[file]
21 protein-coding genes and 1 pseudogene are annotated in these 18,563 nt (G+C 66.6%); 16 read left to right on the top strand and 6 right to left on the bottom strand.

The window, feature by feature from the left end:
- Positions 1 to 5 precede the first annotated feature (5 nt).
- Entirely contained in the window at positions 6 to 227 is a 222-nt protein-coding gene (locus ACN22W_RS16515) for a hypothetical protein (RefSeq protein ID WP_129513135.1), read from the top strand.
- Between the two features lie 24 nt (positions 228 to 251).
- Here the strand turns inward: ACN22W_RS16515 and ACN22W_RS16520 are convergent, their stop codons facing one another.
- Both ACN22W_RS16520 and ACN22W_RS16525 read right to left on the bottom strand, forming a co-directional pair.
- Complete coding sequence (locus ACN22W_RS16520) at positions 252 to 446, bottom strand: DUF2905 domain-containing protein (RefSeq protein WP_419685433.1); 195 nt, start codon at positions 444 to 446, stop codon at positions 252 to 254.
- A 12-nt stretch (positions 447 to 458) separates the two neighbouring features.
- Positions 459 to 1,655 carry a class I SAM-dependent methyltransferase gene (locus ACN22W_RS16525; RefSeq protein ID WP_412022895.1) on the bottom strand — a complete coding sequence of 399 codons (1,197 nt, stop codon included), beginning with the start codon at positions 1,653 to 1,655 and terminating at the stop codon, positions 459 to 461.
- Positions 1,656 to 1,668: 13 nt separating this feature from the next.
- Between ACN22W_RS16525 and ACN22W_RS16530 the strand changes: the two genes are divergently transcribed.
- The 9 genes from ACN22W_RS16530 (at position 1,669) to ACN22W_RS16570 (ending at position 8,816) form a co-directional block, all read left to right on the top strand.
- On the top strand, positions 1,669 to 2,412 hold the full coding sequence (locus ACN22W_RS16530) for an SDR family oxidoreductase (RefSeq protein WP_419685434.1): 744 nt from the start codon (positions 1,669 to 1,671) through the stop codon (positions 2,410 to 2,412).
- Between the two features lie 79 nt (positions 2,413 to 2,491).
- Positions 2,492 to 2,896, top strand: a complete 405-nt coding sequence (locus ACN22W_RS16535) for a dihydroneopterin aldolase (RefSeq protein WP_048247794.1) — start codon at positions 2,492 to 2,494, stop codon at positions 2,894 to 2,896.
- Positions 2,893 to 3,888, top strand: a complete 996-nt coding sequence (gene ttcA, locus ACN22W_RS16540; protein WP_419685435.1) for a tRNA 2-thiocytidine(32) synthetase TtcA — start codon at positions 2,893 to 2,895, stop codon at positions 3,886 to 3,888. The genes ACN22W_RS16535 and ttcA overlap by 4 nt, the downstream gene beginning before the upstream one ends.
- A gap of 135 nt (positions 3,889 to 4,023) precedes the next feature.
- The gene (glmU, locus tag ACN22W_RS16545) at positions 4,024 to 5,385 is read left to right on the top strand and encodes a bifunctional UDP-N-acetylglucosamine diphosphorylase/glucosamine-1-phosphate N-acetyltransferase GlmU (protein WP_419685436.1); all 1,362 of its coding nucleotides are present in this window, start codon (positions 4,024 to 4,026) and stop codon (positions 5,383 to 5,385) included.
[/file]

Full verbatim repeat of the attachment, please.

21 protein-coding genes and 1 pseudogene are annotated in these 18,563 nt (G+C 66.6%); 16 read left to right on the top strand and 6 right to left on the bottom strand.

The window, feature by feature from the left end:
- Positions 1 to 5 precede the first annotated feature (5 nt).
- Entirely contained in the window at positions 6 to 227 is a 222-nt protein-coding gene (locus ACN22W_RS16515) for a hypothetical protein (RefSeq protein ID WP_129513135.1), read from the top strand.
- Between the two features lie 24 nt (positions 228 to 251).
- Here the strand turns inward: ACN22W_RS16515 and ACN22W_RS16520 are convergent, their stop codons facing one another.
- Both ACN22W_RS16520 and ACN22W_RS16525 read right to left on the bottom strand, forming a co-directional pair.
- Complete coding sequence (locus ACN22W_RS16520) at positions 252 to 446, bottom strand: DUF2905 domain-containing protein (RefSeq protein WP_419685433.1); 195 nt, start codon at positions 444 to 446, stop codon at positions 252 to 254.
- A 12-nt stretch (positions 447 to 458) separates the two neighbouring features.
- Positions 459 to 1,655 carry a class I SAM-dependent methyltransferase gene (locus ACN22W_RS16525; RefSeq protein ID WP_412022895.1) on the bottom strand — a complete coding sequence of 399 codons (1,197 nt, stop codon included), beginning with the start codon at positions 1,653 to 1,655 and terminating at the stop codon, positions 459 to 461.
- Positions 1,656 to 1,668: 13 nt separating this feature from the next.
- Between ACN22W_RS16525 and ACN22W_RS16530 the strand changes: the two genes are divergently transcribed.
- The 9 genes from ACN22W_RS16530 (at position 1,669) to ACN22W_RS16570 (ending at position 8,816) form a co-directional block, all read left to right on the top strand.
- On the top strand, positions 1,669 to 2,412 hold the full coding sequence (locus ACN22W_RS16530) for an SDR family oxidoreductase (RefSeq protein WP_419685434.1): 744 nt from the start codon (positions 1,669 to 1,671) through the stop codon (positions 2,410 to 2,412).
- Between the two features lie 79 nt (positions 2,413 to 2,491).
- Positions 2,492 to 2,896, top strand: a complete 405-nt coding sequence (locus ACN22W_RS16535) for a dihydroneopterin aldolase (RefSeq protein WP_048247794.1) — start codon at positions 2,492 to 2,494, stop codon at positions 2,894 to 2,896.
- Positions 2,893 to 3,888, top strand: a complete 996-nt coding sequence (gene ttcA, locus ACN22W_RS16540; protein WP_419685435.1) for a tRNA 2-thiocytidine(32) synthetase TtcA — start codon at positions 2,893 to 2,895, stop codon at positions 3,886 to 3,888. The genes ACN22W_RS16535 and ttcA overlap by 4 nt, the downstream gene beginning before the upstream one ends.
- A gap of 135 nt (positions 3,889 to 4,023) precedes the next feature.
- The gene (glmU, locus tag ACN22W_RS16545) at positions 4,024 to 5,385 is read left to right on the top strand and encodes a bifunctional UDP-N-acetylglucosamine diphosphorylase/glucosamine-1-phosphate N-acetyltransferase GlmU (protein WP_419685436.1); all 1,362 of its coding nucleotides are present in this window, start codon (positions 4,024 to 4,026) and stop codon (positions 5,383 to 5,385) included.